Reply With Quote
  #26  
Old 06 February 2013, 09:34 PM
Hero_Mike's Avatar
Hero_Mike Hero_Mike is offline
 
 
Join Date: 06 April 2005
Location: Phoenix, AZ & Hamilton, ON
Posts: 7,267
Canada

Quote:
Originally Posted by Beachlife! View Post
I can do a ballpark payment calculation in my head. Compound interest isn't involved in standard payment calculations though.
Huh? I don't understand what you mean, because compound interest is pervasive in modern finance - specifically - almost all loans are done as a compound interest loan. If I buy a car and owe $20,000 on it, at 2.9% interest, calculating the monthly payment isn't simple interest. Having a trick for a certain set of circumstances doesn't adapt easily when the parameters change. For example, what's the monthly on that car loan for 4 years? What about 5 years? What if the amount owed is now $21,000? Those are not "in your head" calculations. What kind of "standard payment calculations" are you talking about?
Reply With Quote
  #27  
Old 06 February 2013, 10:02 PM
Beachlife!'s Avatar
Beachlife! Beachlife! is offline
 
Join Date: 22 June 2001
Location: Lansing, MI
Posts: 28,669
Default

Interest doesn't compound unless the periodic interest charged exceeds the payment. Using a simple example. If I have a $5000 loan for five years at 12%, the first month of the loan my accrued interest would be $50. They payment for that loan is $111.22. The payment pays the interest plus $61.22 of principle. The next month the interest is based solely on the remaining principle. There is no compounding. There isn't compounding unless the payments aren't equal, there is a balloon or the period interest is calculated on is shorter than the payment period. If the bank is say calculating interest daily for a monthly loan.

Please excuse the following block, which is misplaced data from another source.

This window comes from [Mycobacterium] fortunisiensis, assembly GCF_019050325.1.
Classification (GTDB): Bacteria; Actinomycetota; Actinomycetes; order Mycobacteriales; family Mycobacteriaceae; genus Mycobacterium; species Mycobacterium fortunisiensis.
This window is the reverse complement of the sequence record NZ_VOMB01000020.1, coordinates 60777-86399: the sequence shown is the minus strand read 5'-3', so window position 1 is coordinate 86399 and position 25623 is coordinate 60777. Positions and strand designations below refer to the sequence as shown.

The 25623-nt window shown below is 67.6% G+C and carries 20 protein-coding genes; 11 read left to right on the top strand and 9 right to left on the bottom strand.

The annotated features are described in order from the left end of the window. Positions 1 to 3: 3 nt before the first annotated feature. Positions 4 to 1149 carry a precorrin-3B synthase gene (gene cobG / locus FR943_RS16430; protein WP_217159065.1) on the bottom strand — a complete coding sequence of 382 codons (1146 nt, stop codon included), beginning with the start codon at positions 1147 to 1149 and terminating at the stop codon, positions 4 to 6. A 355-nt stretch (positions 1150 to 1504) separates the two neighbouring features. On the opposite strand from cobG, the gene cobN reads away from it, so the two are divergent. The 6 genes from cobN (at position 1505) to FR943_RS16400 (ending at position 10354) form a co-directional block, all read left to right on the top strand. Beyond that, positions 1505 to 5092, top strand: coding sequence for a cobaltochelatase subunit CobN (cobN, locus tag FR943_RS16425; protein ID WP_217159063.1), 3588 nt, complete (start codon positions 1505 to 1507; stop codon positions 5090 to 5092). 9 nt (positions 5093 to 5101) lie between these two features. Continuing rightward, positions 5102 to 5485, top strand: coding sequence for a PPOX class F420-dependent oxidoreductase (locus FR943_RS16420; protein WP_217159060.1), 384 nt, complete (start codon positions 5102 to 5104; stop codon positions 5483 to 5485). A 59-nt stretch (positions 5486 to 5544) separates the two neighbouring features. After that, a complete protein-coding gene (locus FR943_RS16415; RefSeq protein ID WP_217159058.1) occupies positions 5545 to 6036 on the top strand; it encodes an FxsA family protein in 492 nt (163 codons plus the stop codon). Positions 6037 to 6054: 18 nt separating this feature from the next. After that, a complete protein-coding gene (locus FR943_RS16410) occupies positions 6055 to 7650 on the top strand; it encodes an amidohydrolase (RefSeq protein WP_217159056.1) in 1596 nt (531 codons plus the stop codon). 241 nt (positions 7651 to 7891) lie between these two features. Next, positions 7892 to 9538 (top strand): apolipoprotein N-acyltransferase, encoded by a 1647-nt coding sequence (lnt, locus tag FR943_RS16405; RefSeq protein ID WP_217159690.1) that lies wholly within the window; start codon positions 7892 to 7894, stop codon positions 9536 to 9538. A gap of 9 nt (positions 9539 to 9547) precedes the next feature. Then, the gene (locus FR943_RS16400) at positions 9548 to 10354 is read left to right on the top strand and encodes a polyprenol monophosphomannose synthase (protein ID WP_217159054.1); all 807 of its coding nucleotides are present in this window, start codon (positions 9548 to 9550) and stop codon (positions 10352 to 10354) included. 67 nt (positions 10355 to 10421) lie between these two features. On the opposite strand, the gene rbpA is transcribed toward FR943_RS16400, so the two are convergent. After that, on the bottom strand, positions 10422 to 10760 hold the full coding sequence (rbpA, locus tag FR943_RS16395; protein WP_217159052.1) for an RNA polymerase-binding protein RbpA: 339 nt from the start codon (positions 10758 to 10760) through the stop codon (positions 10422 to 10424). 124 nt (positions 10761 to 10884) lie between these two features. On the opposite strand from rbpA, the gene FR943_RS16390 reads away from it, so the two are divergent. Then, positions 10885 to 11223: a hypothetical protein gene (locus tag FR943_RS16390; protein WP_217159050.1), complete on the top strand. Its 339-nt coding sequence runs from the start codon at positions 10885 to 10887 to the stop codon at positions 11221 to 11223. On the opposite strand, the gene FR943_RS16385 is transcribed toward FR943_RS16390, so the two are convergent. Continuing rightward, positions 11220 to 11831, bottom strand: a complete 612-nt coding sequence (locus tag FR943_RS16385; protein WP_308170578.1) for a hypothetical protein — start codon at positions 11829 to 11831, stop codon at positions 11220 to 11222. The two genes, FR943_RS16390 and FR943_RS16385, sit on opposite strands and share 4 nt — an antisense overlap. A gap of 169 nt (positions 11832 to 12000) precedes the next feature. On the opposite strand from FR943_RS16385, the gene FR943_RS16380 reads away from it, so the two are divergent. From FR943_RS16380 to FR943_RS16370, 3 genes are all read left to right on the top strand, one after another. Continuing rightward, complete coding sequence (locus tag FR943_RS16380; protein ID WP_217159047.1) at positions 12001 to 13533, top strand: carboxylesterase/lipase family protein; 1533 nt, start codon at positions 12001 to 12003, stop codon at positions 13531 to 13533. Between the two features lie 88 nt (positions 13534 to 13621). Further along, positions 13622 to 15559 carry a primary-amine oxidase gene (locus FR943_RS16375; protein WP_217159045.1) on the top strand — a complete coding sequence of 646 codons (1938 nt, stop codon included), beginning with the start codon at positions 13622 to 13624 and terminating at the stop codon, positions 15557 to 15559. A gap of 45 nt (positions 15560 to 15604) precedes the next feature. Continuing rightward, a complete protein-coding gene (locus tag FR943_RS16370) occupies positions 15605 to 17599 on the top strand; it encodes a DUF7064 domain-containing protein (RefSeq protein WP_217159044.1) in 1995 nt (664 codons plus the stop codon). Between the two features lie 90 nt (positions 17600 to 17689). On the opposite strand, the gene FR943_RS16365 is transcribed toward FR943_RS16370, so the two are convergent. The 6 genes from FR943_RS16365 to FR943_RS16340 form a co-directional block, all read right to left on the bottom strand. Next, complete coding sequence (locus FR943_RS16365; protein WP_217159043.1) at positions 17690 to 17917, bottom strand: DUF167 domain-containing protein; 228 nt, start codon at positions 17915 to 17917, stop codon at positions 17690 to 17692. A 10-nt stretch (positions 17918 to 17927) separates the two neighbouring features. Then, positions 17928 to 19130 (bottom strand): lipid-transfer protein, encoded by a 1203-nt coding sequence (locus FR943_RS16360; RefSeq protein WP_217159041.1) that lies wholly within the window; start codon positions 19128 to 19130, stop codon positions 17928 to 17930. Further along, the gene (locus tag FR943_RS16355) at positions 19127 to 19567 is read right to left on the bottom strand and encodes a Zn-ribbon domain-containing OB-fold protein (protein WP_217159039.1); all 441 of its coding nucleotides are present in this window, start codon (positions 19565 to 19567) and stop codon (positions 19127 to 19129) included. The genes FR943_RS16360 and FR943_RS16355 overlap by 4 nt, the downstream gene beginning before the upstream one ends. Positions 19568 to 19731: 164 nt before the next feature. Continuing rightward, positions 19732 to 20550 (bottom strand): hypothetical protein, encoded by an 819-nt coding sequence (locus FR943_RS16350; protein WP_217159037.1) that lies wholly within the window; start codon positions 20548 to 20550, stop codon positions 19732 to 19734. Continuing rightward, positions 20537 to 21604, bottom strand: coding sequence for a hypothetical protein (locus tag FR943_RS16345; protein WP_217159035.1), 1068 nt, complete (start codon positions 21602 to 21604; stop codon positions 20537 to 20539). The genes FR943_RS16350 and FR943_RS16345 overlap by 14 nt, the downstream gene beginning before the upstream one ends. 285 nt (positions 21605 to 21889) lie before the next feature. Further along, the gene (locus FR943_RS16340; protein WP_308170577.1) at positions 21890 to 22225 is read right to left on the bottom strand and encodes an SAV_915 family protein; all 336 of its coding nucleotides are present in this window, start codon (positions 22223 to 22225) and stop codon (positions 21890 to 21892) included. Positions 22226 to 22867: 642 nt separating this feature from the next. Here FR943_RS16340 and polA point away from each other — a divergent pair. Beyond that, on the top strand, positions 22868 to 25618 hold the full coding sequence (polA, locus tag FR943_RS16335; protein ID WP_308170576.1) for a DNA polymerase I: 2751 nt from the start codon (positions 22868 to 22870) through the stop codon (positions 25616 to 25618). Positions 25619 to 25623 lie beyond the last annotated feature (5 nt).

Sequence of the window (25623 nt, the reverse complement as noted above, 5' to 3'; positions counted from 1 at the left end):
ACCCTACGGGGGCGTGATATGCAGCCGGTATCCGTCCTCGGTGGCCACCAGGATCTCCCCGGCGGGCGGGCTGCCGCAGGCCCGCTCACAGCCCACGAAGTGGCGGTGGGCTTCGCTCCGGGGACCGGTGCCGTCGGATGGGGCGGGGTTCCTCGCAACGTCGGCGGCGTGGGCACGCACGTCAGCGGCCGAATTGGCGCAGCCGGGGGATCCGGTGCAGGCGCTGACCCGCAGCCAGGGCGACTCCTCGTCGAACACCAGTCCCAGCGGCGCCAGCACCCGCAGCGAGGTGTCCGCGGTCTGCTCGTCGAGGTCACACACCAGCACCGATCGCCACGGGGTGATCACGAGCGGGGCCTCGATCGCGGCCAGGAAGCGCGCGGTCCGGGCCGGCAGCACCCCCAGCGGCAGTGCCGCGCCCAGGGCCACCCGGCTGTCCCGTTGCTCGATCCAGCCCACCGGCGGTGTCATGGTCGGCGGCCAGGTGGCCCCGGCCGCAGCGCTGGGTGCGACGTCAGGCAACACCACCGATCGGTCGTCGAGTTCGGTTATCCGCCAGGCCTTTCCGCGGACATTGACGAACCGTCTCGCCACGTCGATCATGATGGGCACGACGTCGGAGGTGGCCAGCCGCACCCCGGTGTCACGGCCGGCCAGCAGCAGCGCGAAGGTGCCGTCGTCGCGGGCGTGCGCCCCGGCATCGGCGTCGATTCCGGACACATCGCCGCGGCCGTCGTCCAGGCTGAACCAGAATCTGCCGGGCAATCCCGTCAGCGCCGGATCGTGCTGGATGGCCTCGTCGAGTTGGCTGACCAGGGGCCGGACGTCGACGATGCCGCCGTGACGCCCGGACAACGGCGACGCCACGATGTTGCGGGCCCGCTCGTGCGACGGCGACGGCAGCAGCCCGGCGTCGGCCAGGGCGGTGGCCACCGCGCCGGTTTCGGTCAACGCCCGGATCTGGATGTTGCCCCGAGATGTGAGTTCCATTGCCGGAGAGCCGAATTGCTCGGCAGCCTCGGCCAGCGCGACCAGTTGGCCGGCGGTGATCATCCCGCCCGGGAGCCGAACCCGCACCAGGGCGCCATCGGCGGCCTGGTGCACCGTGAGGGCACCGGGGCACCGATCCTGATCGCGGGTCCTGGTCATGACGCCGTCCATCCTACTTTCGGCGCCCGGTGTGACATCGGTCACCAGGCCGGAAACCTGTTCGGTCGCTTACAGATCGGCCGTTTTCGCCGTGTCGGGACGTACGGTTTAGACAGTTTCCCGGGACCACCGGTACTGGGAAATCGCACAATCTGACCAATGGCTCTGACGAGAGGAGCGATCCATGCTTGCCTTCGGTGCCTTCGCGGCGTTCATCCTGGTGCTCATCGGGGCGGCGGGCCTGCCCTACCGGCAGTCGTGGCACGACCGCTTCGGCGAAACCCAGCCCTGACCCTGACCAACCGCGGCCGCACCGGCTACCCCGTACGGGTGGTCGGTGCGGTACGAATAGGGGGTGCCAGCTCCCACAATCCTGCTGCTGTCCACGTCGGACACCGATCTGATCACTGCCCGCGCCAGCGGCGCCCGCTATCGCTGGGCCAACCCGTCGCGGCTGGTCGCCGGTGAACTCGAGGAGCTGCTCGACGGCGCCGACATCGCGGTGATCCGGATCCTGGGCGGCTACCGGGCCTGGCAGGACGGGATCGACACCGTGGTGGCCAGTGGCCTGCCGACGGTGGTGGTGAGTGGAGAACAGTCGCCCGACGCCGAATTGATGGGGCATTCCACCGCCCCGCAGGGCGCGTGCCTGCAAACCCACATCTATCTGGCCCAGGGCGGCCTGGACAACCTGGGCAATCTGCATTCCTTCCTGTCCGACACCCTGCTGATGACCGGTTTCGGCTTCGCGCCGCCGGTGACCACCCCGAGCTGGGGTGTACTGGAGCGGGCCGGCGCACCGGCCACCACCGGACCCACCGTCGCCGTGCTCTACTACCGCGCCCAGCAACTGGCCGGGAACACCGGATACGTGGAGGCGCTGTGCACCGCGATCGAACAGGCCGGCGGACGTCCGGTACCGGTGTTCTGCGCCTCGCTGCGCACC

Incidentally, the payment I worked out in my head for that loan was $108 which is close enough for the purpose at hand. A $20,000 four year loan at 2.9% interest $465 which is about $20 off. the five year loan I calculate at $348 which is off by about $10. $21,000 works out to $486 (off by $20ish) and $365 (off by $10ish). That's close enough for talking points. And I'm not saying I'm spitting the numbers out like Rainman, but fast enough to for my purposes.